August 21, 2005
(Mark 8:14-21 ESV)
This is an example of Jesus getting frustrated with His disciples. They don't get it.
They have just witnessed the miraculous feeding of five thousand men. They've been following Christ for a long time. And they still don't get it.
Christ is trying to teach them to rely on God. He wants them to see the principle to "Seek first the kingdom of God ... and all these things will be added to you." When we are doing God's work, He will provide.
It's a hard lesson to learn. We rely on ourselves for everything. We measure our success by how much money we earn each year, and how much stuff we can buy. We measure the success of our ministries by how many people we have in each service, how many members our church has, and how much offering we get each week. Numbers, numbers, numbers. If we focus on the message of the Gospel, we will have an impact on peoples' lives, and our ministries will be a success -- in God's sight, which is the only place it should matter to us.
We also get so focused on what we are doing that we forget that we can do nothing for God on our own. We do these things through the power of the Holy Spirit. If we would ever get out of the way and let God work in us, there is no telling what the impact could be.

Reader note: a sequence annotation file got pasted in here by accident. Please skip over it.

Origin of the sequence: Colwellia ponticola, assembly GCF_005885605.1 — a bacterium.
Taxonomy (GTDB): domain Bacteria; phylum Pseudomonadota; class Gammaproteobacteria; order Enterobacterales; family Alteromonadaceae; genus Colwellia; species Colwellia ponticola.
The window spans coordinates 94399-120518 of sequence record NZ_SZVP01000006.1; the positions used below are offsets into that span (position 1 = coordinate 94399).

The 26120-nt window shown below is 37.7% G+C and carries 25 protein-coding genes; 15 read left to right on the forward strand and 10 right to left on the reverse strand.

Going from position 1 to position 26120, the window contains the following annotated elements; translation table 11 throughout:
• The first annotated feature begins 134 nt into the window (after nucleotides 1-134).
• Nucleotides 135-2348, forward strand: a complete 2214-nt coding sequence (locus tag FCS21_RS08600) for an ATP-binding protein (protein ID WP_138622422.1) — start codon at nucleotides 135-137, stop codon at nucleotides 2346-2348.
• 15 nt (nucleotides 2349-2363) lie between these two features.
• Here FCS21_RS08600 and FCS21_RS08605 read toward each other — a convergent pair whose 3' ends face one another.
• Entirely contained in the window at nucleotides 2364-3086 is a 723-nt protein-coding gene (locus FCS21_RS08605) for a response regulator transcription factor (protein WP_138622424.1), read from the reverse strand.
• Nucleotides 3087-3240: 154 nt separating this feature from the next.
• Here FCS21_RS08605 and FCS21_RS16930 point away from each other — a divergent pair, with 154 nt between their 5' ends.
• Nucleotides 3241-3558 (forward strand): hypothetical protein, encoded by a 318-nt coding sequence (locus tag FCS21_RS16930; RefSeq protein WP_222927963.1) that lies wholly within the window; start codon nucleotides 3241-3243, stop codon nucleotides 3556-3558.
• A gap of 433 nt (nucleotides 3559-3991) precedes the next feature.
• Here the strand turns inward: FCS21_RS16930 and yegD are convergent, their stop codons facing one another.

The "leaven of Herod" is interesting, and is something that we need to pay attention to today. The Herodians were a political "party" that opposed Christ because they that saw the social aspects of His message were opposed to their political ambitions. They supported Herod (and his family) and favored Roman rule as opposed to "home rule" by the priests and a Jewish king.
The leaven that Christ speaks of is their concern for political power. The Herodians weren't a religious group, though they were not opposed to using religious groups for their own purposes -- they were often allied with the Sadducees, and the Gospels record times when they were supportive of the Pharisees. It doesn't take a Bible scholar to see the obvious parallel with our own time and political situation.
Nowhere does Jesus tell us not to be interested in how we are ruled. The ability we have to shape public policy in our nation was unheard of in Christ's time. Christians have a responsibility to vote according to Biblical principles, and our faith must shape our morality (as everyone's beliefs will shape their morality). Christ is cautioning the disciples to not become so focused on achieving political support for their cause that they loose site of the message of the Gospel and the calling that Christ gave them. We have a message that we must give out -- it is the message that can change society more than any law can. That i hould be our primary focus. Anything that takes us away from that focus is leaven. We cannot afford to be distracted.
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